LandlordsNY Briefing for June 12th

Mayor Bill de Blasio and City Council Speaker Corey Johnson have agreed to an $89.15 billion budget for the fiscal year of 2019. Though slightly higher than the executive budget proposal the de Blasio administration released in April, the plan does not contain the $400 property tax rebate championed by the City Council, but does put record sums into the city’s so-called rainy day fund. Also of note, the budget contains $106 million to partially fund the “Fair Fares” program that will begin providing half-priced MetroCards to New Yorkers living below the poverty line in January 2019.

Gotham Gazette has more.


Numerous office tenants are realizing that they have extra space, which isn’t great news for landlords. More than 600,000 square feet of subleased office space has become available in Lower Manhattan, oftentimes at a rate far lower than what landlords are asking. Furthermore, there is 14.3 million square feet currently under construction in Manhattan alone.

The good news, however, is supply is not outpacing demand. Leasing in Manhattan last month was over 4 million square feet. More importantly, the spike in subleasing isn’t caused by tenants migrating out of the area. It is likely caused by changes to the structures of the companies.

Crain’s New York has more.


In a Landlords New York Minute – A (Very) Brief Look Around the World

The man who owns the bridge between Canada and Detroit is trying his best to stop the construction of a new bridge, a majority of United States senators will vote on a bill that will undo President Donald Trump’s ZTE deal, and President Trump conceded several concrete items to North Korean dictator Kim Jong-un in exchange for some stuff, several things, and a lot of let me worry about that. Dennis Rodman was on hand to make sure everything went according to plan. The Trump administration is taking a stand against the University of Michigan’s anti-bullying policy, has decided that domestic abuse and gang violence are not grounds for asylum, and is okay with separating families at the border. Meanwhile, Ivanka Trump and Jared Kushner have made a lot of money in the past year even though they’ve been working really, really hard for dad on super important stuff. In other news, paying doctors to hock opioids leads to predictably bad things, former New Jersey Governor Chris Christie has started a law firm about which former New York City Mayor Rudy Giuliani has said things that aren’t true, the Fed will likely raise interest rates tomorrow, IMF Managing Director Christine Lagarde is not optimistic about the near-future, China is testing roads paved with solar panels, and Ford has purchased Michigan Central Station. Meanwhile, John Travolta is eating pizza in Brooklyn today, fixing the “Verrazano” typo may cost $350,000, and Extell may soon build a major development in Yorkville.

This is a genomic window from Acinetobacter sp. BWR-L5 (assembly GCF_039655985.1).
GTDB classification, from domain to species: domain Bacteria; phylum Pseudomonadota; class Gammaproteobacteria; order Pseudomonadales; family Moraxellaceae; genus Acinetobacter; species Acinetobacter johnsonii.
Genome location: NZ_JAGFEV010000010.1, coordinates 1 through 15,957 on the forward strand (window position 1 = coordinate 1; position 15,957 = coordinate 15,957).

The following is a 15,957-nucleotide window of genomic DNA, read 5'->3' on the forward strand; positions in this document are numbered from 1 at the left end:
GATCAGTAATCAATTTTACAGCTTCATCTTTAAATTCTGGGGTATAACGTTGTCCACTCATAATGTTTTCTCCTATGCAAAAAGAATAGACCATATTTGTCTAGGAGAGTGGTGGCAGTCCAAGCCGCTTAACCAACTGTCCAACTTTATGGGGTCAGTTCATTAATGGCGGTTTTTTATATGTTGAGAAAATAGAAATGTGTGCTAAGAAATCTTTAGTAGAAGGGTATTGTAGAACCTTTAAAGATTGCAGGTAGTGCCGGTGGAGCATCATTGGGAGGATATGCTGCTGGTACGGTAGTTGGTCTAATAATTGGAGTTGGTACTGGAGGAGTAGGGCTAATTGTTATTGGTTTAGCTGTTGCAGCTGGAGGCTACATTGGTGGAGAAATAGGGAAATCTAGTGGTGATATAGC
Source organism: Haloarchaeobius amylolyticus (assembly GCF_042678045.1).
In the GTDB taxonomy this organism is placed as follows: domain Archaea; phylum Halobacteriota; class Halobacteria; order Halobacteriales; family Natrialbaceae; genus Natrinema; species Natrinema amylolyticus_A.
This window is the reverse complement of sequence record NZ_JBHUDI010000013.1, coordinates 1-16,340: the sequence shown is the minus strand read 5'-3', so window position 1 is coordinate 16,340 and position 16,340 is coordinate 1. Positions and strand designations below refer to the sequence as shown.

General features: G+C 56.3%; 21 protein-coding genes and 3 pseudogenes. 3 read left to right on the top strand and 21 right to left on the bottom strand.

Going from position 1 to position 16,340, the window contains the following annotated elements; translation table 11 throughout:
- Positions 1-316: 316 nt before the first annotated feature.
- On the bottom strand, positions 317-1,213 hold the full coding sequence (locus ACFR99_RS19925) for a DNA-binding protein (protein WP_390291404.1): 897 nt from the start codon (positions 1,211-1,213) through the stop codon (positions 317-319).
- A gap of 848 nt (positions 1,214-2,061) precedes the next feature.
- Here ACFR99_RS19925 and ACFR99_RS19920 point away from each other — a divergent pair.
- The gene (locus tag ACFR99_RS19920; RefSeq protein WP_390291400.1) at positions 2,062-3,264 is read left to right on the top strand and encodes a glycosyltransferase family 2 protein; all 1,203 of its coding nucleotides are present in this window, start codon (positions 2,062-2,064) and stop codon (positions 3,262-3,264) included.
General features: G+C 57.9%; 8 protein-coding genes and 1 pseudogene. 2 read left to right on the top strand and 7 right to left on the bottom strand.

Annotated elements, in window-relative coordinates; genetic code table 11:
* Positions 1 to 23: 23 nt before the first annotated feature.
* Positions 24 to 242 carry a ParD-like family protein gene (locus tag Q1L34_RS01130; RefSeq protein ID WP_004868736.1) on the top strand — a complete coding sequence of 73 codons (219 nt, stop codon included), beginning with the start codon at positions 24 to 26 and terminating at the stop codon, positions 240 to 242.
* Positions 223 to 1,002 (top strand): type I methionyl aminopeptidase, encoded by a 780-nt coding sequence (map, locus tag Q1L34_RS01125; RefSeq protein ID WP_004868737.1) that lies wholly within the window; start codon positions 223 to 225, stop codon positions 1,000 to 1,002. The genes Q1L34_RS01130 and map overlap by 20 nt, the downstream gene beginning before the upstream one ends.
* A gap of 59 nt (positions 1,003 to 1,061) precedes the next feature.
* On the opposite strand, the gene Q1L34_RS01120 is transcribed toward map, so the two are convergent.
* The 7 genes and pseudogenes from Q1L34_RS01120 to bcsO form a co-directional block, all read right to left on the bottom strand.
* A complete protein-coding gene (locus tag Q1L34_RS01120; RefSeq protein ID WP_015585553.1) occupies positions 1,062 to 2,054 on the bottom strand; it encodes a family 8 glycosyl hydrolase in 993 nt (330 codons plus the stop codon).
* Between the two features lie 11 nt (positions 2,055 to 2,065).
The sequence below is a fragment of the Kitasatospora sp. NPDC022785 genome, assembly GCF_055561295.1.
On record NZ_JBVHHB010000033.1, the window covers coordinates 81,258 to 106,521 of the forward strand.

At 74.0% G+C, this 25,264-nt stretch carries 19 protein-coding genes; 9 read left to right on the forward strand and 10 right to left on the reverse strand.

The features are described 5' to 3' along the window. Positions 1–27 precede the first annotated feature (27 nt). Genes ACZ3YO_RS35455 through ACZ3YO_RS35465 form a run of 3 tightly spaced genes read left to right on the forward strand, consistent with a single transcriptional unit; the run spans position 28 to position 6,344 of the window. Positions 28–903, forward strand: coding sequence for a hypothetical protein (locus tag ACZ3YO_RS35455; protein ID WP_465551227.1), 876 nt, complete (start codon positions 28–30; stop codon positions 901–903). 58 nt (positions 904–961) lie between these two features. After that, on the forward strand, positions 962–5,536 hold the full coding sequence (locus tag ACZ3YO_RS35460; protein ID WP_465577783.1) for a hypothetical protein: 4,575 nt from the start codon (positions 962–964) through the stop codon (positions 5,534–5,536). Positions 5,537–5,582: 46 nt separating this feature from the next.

An Ohio woman has a vial full of moon dust, the U.S. evidently has a pet tiger problem, either Florida has a scumbag problem or Kentucky has a hatchet wielding lunatic problem, a swarm of bees attacked a presidential candidate in Colombia, strange masses of seaweed are popping up on Caribbean beaches, “crypto chicks” are not a thing, there is at least one sexy cow in Britain, and the White House actually produced a short film that’s almost like a trailer to an action movie for the Kim-Trump summit. In related news, Jackyl is coming to the New York State Fair this summer, Def Leppard (with special guest Journey) plays Madison Square Garden tomorrow, and Poison will play Jones Beach on June 21. Unfortunately, you’ll have to travel out of state to see Ratt.

Welcome to LandlordsNY

Get answers when you need them.

This service gives members instant access to LNY in house DHCR, HPD, and Property Management Counselors for immediate help when you need it.

Our concierge service offers unlimited access & guaranteed response time.

Just like a concierge at a hotel who knows how to guide guests and to remove some of the uncertainty of trying something new, our staff counselors goal is to provide information and guidance to landlords and to take much of the uncertainty out of owning and operating a property in New York.

Sign Up